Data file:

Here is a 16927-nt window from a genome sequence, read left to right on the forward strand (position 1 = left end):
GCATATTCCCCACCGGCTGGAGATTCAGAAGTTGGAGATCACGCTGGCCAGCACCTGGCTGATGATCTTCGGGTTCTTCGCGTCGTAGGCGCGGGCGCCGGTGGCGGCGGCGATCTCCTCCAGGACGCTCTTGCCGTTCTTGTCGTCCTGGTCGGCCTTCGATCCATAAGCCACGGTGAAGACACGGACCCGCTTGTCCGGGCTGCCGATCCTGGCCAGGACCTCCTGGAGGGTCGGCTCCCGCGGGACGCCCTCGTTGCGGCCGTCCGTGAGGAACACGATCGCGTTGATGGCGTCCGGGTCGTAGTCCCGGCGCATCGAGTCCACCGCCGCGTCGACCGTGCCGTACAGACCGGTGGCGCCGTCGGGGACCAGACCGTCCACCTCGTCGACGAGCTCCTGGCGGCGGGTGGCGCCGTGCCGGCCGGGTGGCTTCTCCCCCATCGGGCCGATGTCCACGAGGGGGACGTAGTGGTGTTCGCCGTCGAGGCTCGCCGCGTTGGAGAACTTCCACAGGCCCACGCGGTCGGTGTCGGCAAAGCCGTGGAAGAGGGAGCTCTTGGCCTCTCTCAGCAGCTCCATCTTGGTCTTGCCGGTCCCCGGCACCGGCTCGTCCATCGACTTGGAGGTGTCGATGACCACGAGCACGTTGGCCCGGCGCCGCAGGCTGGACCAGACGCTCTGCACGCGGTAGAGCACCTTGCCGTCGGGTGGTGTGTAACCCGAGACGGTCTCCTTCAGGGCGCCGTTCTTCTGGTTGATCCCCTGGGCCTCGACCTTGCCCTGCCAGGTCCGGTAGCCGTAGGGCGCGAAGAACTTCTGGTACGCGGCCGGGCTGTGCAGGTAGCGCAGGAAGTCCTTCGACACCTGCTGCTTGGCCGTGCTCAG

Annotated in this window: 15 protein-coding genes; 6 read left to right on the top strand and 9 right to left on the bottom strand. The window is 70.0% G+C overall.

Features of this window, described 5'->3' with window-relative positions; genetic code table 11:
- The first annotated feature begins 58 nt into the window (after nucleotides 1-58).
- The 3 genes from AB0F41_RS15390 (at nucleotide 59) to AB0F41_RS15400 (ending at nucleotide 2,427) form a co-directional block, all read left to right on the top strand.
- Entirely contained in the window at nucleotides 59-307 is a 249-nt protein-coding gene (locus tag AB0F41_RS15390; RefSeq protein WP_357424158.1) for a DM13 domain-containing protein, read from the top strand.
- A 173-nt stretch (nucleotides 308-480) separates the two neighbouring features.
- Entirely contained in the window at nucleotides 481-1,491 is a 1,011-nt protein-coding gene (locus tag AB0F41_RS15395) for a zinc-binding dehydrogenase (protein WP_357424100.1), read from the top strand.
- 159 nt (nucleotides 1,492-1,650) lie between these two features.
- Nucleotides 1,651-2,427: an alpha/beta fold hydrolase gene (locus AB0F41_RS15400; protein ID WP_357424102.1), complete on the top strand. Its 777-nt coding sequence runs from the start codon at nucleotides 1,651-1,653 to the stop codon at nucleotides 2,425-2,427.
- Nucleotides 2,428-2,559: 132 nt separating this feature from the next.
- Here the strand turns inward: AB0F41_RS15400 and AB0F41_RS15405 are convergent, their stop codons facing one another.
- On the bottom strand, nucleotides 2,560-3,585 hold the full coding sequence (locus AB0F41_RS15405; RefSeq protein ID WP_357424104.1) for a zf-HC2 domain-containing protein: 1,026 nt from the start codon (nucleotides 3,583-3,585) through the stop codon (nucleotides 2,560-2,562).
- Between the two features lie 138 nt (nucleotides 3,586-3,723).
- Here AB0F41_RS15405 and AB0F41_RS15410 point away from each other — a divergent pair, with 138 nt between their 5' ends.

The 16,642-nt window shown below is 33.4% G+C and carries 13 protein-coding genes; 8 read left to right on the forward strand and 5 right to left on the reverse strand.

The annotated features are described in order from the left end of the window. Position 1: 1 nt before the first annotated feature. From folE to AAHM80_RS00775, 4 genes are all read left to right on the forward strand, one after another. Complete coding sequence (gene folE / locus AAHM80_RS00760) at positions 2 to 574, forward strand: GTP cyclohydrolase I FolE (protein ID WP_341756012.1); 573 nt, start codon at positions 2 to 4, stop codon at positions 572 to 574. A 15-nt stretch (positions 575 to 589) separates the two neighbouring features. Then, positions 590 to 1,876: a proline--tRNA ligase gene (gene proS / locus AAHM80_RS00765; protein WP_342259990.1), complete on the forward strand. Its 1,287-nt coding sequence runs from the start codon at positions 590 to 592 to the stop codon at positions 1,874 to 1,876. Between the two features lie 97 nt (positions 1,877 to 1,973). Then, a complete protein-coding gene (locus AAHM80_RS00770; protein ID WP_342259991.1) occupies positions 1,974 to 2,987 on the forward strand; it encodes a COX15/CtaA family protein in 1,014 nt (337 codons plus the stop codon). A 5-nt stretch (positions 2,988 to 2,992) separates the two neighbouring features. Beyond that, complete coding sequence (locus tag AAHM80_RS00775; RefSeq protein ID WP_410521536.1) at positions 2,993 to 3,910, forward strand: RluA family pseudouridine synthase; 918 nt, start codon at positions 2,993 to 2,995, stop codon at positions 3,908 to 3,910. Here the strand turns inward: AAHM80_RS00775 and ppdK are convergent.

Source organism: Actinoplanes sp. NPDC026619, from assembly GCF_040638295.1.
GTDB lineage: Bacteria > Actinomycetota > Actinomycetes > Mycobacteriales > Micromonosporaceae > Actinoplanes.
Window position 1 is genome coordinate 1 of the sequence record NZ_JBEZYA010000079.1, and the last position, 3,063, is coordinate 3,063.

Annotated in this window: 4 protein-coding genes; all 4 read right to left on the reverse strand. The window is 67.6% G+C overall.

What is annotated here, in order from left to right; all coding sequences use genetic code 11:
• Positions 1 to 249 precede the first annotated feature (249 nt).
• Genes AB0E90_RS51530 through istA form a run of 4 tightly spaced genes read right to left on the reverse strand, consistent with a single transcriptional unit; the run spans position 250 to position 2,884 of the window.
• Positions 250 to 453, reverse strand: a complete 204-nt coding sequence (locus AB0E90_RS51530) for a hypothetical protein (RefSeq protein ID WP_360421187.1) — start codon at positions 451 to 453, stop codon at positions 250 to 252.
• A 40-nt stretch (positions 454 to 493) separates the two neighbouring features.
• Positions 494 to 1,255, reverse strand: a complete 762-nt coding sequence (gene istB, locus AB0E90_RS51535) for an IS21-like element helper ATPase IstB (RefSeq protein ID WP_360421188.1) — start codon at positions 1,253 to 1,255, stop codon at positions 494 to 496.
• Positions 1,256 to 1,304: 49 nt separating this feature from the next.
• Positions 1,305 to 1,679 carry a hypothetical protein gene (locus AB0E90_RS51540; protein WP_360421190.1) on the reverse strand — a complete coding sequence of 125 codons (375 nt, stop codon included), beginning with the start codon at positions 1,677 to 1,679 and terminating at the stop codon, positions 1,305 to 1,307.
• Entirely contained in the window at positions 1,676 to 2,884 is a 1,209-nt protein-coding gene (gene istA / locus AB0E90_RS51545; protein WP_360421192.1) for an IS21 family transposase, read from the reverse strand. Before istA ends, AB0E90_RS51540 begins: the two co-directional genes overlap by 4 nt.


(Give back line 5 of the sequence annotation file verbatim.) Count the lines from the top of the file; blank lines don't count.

- The first annotated feature begins 58 nt into the window (after nucleotides 1-58).